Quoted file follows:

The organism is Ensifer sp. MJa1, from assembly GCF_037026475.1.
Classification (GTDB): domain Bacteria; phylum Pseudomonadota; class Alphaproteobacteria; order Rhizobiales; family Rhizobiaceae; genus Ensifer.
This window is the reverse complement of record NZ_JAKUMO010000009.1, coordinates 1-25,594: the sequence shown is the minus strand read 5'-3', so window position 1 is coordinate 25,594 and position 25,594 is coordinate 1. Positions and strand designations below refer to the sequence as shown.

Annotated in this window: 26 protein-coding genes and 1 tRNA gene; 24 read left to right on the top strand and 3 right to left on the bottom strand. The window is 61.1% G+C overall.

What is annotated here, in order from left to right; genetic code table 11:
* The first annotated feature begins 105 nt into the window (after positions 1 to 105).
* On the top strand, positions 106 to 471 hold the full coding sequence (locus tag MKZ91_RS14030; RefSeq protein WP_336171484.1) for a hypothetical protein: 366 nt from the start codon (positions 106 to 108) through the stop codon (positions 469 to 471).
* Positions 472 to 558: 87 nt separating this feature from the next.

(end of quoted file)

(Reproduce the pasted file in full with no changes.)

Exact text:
The organism is Ensifer sp. MJa1, from assembly GCF_037026475.1.
Classification (GTDB): domain Bacteria; phylum Pseudomonadota; class Alphaproteobacteria; order Rhizobiales; family Rhizobiaceae; genus Ensifer.
This window is the reverse complement of record NZ_JAKUMO010000009.1, coordinates 1-25,594: the sequence shown is the minus strand read 5'-3', so window position 1 is coordinate 25,594 and position 25,594 is coordinate 1. Positions and strand designations below refer to the sequence as shown.

Annotated in this window: 26 protein-coding genes and 1 tRNA gene; 24 read left to right on the top strand and 3 right to left on the bottom strand. The window is 61.1% G+C overall.

What is annotated here, in order from left to right; genetic code table 11:
* The first annotated feature begins 105 nt into the window (after positions 1 to 105).
* On the top strand, positions 106 to 471 hold the full coding sequence (locus tag MKZ91_RS14030; RefSeq protein WP_336171484.1) for a hypothetical protein: 366 nt from the start codon (positions 106 to 108) through the stop codon (positions 469 to 471).
* Positions 472 to 558: 87 nt separating this feature from the next.